Revocation of the financial Deputy’s responsibility in a case concerning deprivation of liberty and care arrangements- is this fair?

Temperley Taylor are considering appealing a Court of Protection ruling that revoked the financial Deputy’s responsibility to act on behalf of the Protected Party in a case concerning deprivation of liberty and care arrangements.

In Mrs P v Rochdale Borough Council and NHS North, Central and South Manchester Clinical Commissioning Groups [2016] EWCOP B1, District Judge Ranj Matharu made a judgment stating that the firm was not acting in the Protected Party’s best interests and criticised the “brutal and insensitive” comments made in relation to the Protected Party’s requests.

The background of the case was explained to the court and the court was informed that the Protected Party lacked capacity to make decisions regarding where she resided. Despite her care being fully funded by the local Clinical Commissioning group, the Protected Party had a number of underlying ‘challenging behaviours’  throughout her time in care. The Protected Party had a substantial level of money and therefore it was found that her standard and quality living arrangements could be improved by using those funds.

An application had been made for the Managing Partner of Temperley Taylor to be appointed as Deputy in respect of the Protected Party’s financial and property affairs, an Order was made in March of this year as she had been a “long standing client and the firm held her will”.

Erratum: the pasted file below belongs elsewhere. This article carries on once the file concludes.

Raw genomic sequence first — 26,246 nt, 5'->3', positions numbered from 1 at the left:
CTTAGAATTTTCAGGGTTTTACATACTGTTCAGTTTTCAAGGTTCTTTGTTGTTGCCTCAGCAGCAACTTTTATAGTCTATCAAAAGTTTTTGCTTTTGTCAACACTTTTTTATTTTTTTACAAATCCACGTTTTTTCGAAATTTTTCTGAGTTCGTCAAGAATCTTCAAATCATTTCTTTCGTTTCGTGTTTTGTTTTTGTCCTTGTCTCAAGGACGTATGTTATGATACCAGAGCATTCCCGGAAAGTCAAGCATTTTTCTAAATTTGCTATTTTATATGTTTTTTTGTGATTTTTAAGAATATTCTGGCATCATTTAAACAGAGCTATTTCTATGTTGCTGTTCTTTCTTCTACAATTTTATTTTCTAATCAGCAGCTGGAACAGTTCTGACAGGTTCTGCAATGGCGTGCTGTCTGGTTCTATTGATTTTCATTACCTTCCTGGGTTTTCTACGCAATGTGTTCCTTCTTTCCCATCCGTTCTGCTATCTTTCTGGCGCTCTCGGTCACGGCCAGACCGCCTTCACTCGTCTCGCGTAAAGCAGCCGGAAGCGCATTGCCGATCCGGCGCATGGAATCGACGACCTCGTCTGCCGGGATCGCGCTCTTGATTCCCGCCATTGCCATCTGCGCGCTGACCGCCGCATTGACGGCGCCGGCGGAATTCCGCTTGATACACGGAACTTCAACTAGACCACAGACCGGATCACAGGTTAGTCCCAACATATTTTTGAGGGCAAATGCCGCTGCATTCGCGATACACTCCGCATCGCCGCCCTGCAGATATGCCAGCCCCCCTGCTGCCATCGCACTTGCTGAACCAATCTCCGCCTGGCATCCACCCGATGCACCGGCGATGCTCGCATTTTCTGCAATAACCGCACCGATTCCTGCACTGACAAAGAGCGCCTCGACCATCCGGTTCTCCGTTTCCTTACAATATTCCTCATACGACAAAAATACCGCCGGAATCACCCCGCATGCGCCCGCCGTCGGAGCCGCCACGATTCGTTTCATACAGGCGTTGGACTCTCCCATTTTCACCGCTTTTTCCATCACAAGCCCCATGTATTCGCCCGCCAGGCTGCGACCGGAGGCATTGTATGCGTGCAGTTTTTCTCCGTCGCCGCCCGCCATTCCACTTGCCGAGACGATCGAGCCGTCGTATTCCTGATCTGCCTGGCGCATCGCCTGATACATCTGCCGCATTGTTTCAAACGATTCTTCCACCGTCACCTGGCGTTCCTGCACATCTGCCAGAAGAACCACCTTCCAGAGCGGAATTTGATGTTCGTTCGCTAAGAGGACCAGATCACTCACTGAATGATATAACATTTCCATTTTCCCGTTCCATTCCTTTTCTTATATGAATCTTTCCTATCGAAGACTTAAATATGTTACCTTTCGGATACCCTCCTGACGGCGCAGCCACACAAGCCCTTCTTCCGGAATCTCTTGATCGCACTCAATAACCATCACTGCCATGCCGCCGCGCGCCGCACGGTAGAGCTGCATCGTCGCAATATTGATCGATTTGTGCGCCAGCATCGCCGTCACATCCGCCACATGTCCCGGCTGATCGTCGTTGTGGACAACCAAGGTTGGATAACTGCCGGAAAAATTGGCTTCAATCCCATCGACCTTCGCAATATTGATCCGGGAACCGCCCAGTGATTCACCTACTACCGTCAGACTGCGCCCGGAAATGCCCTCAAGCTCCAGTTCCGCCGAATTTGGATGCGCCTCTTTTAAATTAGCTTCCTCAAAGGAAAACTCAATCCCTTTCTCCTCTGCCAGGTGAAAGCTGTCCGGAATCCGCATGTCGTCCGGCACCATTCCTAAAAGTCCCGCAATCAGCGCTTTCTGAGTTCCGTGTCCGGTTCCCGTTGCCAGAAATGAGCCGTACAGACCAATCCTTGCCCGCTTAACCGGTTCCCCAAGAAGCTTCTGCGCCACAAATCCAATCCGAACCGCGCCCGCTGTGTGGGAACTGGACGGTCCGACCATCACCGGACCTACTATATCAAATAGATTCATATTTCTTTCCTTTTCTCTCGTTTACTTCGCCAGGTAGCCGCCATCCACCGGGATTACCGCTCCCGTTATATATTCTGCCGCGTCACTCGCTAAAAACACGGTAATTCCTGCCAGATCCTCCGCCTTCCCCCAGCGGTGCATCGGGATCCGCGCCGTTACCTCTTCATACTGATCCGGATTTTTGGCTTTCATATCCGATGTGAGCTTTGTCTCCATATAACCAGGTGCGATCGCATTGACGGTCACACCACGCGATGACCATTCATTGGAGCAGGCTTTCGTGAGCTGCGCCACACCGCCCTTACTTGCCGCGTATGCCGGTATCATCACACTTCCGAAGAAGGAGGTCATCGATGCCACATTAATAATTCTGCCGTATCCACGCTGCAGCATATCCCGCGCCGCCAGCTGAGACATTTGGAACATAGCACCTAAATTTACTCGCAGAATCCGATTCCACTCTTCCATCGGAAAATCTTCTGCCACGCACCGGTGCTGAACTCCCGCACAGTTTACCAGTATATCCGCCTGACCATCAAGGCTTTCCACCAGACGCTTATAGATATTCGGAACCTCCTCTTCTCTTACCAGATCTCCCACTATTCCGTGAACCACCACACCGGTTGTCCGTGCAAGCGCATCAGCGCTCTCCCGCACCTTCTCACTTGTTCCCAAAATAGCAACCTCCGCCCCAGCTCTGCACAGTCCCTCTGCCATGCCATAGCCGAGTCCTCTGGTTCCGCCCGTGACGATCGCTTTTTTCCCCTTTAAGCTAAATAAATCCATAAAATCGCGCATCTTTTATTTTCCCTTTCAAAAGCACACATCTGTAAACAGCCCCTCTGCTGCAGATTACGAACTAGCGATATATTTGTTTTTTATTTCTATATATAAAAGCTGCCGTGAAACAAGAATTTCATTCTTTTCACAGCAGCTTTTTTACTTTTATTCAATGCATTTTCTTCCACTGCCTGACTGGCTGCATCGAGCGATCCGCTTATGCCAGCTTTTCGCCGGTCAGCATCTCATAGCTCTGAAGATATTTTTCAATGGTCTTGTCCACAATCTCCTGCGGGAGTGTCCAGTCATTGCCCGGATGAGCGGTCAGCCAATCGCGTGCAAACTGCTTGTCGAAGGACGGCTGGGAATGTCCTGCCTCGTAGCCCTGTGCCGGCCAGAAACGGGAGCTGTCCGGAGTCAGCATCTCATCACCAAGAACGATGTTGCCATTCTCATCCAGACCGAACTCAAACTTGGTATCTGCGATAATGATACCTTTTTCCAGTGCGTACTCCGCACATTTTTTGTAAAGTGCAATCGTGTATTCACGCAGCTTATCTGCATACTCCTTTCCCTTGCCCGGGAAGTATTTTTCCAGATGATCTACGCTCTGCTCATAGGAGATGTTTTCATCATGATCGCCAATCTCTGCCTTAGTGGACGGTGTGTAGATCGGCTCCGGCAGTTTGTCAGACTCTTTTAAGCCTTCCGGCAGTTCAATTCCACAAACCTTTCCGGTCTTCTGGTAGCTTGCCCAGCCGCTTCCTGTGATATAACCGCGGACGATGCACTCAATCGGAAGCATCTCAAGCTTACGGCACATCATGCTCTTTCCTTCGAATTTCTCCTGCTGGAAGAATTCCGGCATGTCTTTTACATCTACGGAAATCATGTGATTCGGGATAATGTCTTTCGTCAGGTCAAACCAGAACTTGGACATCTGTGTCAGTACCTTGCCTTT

A number of requests were made with regards to the reappraisal of the Protected Party’s needs and funds were requested to improve her diet and purchase new clothes. She had made it clear that she had specific dietary requirements and her only enjoyment in life came from the company of her dog, who had been re-homed. “Being in the presence of other dogs made her “face light up” and it was evidential that this improved the quality of life.” The court found that these factors were not addressed following a number of assessments of her care plan.

DJ Matharu highlighted his suspicion and curiosity in relation to the Protected Party’s finances. The Protected Party’s account held a nil balance, when a year previously it was recorded that she had £7,000.00, yet there was little evidence that these funds were provided to purchase more varied food and clothing. DJ Matharu further said that this financial information was “troubling” and an understatement if that.”

The delay in establishing Mrs P’s financial position is inexplicable,’ the judgment stated. ‘In fact, it is entirely unclear on what basis they consider the steps they have taken to be in her interests. Their sole focus should and can only be Mrs P, yet they appear to be working against the litigation friend and not with them.’

Temperley Taylor highlighted their opinion in an email to Switalskis that it “would seem irresponsible in the extreme to suggest that a dogs visits a care home for elderly and frail people”.

Thereafter the Order was revoked, as the Court was satisfied that Temperley Taylor were not acting in the Protected Party’s best interests.

The firm has stated that they are “actively considering an appeal against the judgment.”

If you have any queries or general questions, please do not hesitate to get in touch and we would be more than happy to assist you. Please contact CopCosts@clarionsolicitors.com or call 0113 246 0622.

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